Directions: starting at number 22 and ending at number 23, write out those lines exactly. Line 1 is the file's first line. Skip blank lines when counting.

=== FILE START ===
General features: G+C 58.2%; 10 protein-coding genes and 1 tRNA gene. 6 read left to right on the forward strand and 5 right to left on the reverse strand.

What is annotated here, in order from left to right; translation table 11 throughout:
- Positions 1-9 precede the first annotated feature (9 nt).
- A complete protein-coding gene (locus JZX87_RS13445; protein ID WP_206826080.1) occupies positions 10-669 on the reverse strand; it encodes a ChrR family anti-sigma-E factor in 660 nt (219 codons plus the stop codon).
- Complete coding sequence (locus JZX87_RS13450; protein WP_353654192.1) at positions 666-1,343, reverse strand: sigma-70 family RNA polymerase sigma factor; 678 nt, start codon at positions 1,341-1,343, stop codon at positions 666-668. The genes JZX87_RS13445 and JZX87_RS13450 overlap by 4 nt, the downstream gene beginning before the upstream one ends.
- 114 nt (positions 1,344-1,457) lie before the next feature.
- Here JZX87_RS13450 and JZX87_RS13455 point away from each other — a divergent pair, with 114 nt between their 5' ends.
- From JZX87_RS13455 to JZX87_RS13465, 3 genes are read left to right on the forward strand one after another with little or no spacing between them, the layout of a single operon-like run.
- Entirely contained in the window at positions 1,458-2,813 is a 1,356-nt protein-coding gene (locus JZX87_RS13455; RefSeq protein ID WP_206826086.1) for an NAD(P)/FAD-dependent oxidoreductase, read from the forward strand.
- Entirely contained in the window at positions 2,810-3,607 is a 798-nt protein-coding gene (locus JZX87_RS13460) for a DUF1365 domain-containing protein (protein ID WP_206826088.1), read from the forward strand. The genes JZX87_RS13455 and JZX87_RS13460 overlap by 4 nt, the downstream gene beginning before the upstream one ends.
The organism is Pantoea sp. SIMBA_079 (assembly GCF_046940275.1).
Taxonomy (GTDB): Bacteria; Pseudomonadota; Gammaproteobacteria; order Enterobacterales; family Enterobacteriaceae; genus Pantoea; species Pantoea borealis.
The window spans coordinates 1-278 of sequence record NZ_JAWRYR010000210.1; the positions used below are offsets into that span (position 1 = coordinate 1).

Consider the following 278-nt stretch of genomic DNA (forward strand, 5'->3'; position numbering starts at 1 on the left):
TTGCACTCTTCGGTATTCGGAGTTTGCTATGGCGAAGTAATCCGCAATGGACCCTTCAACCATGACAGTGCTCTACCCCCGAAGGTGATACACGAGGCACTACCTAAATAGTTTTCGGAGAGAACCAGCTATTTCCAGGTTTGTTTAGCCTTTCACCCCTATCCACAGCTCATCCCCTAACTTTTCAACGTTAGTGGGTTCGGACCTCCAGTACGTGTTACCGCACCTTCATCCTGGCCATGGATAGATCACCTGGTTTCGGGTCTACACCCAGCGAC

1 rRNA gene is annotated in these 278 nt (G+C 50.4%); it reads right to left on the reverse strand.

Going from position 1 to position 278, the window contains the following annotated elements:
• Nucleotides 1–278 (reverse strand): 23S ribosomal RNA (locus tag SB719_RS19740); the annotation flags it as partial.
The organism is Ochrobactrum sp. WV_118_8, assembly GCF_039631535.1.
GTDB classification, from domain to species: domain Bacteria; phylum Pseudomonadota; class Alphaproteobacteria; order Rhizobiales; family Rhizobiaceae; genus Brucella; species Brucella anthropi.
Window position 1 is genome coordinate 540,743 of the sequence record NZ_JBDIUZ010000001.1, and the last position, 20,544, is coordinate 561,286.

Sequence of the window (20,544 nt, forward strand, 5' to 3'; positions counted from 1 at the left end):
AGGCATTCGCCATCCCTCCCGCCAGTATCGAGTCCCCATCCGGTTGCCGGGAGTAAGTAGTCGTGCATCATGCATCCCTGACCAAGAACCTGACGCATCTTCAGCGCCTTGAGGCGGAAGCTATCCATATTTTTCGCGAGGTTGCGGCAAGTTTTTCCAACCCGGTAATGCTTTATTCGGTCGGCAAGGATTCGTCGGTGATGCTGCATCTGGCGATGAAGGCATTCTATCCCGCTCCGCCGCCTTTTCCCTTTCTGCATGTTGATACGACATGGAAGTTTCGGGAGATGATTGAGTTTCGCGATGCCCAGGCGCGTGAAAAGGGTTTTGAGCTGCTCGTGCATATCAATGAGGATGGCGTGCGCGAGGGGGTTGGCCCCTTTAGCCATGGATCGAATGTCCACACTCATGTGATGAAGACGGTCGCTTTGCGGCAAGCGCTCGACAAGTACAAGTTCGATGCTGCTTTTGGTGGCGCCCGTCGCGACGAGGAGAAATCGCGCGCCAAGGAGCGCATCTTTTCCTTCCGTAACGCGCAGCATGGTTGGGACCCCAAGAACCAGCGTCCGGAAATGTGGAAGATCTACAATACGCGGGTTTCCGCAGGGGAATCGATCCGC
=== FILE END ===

Sequence of the window (20,544 nt, forward strand, 5' to 3'; positions counted from 1 at the left end):
AGGCATTCGCCATCCCTCCCGCCAGTATCGAGTCCCCATCCGGTTGCCGGGAGTAAGTAGTCGTGCATCATGCATCCCTGACCAAGAACCTGACGCATCTTCAGCGCCTTGAGGCGGAAGCTATCCATATTTTTCGCGAGGTTGCGGCAAGTTTTTCCAACCCGGTAATGCTTTATTCGGTCGGCAAGGATTCGTCGGTGATGCTGCATCTGGCGATGAAGGCATTCTATCCCGCTCCGCCGCCTTTTCCCTTTCTGCATGTTGATACGACATGGAAGTTTCGGGAGATGATTGAGTTTCGCGATGCCCAGGCGCGTGAAAAGGGTTTTGAGCTGCTCGTGCATATCAATGAGGATGGCGTGCGCGAGGGGGTTGGCCCCTTTAGCCATGGATCGAATGTCCACACTCATGTGATGAAGACGGTCGCTTTGCGGCAAGCGCTCGACAAGTACAAGTTCGATGCTGCTTTTGGTGGCGCCCGTCGCGACGAGGAGAAATCGCGCGCCAAGGAGCGCATCTTTTCCTTCCGTAACGCGCAGCATGGTTGGGACCCCAAGAACCAGCGTCCGGAAATGTGGAAGATCTACAATACGCGGGTTTCCGCAGGGGAATCGATCCGC